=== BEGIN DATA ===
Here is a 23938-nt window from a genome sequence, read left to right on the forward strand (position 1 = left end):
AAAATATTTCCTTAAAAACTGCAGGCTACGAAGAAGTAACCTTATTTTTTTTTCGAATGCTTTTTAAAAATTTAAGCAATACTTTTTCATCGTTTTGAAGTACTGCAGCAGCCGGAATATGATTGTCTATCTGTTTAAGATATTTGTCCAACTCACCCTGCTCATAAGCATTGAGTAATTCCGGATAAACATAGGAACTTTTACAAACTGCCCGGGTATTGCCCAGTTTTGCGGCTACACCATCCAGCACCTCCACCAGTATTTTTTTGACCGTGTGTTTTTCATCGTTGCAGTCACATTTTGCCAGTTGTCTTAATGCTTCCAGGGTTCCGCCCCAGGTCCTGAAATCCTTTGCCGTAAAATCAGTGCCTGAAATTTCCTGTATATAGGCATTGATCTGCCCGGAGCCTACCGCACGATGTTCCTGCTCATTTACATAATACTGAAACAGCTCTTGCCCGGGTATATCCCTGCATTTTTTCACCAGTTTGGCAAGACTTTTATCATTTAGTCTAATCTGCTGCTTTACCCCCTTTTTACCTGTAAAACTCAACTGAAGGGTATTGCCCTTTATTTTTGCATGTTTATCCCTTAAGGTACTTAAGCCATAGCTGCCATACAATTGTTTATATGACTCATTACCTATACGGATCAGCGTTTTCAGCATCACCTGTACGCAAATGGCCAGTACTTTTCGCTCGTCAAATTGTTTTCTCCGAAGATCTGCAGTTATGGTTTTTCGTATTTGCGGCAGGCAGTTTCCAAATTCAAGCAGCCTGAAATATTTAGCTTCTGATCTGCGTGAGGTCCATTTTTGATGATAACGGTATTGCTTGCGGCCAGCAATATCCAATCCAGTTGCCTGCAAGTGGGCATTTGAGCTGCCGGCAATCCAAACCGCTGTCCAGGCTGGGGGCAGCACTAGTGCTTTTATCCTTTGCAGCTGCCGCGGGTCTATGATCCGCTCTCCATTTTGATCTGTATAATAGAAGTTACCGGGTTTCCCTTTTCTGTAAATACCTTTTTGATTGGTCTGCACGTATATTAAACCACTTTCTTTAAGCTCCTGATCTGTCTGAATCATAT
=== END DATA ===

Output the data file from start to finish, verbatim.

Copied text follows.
Here is a 23938-nt window from a genome sequence, read left to right on the forward strand (position 1 = left end):
AAAATATTTCCTTAAAAACTGCAGGCTACGAAGAAGTAACCTTATTTTTTTTTCGAATGCTTTTTAAAAATTTAAGCAATACTTTTTCATCGTTTTGAAGTACTGCAGCAGCCGGAATATGATTGTCTATCTGTTTAAGATATTTGTCCAACTCACCCTGCTCATAAGCATTGAGTAATTCCGGATAAACATAGGAACTTTTACAAACTGCCCGGGTATTGCCCAGTTTTGCGGCTACACCATCCAGCACCTCCACCAGTATTTTTTTGACCGTGTGTTTTTCATCGTTGCAGTCACATTTTGCCAGTTGTCTTAATGCTTCCAGGGTTCCGCCCCAGGTCCTGAAATCCTTTGCCGTAAAATCAGTGCCTGAAATTTCCTGTATATAGGCATTGATCTGCCCGGAGCCTACCGCACGATGTTCCTGCTCATTTACATAATACTGAAACAGCTCTTGCCCGGGTATATCCCTGCATTTTTTCACCAGTTTGGCAAGACTTTTATCATTTAGTCTAATCTGCTGCTTTACCCCCTTTTTACCTGTAAAACTCAACTGAAGGGTATTGCCCTTTATTTTTGCATGTTTATCCCTTAAGGTACTTAAGCCATAGCTGCCATACAATTGTTTATATGACTCATTACCTATACGGATCAGCGTTTTCAGCATCACCTGTACGCAAATGGCCAGTACTTTTCGCTCGTCAAATTGTTTTCTCCGAAGATCTGCAGTTATGGTTTTTCGTATTTGCGGCAGGCAGTTTCCAAATTCAAGCAGCCTGAAATATTTAGCTTCTGATCTGCGTGAGGTCCATTTTTGATGATAACGGTATTGCTTGCGGCCAGCAATATCCAATCCAGTTGCCTGCAAGTGGGCATTTGAGCTGCCGGCAATCCAAACCGCTGTCCAGGCTGGGGGCAGCACTAGTGCTTTTATCCTTTGCAGCTGCCGCGGGTCTATGATCCGCTCTCCATTTTGATCTGTATAATAGAAGTTACCGGGTTTCCCTTTTCTGTAAATACCTTTTTGATTGGTCTGCACGTATATTAAACCACTTTCTTTAAGCTCCTGATCTGTCTGAATCATAT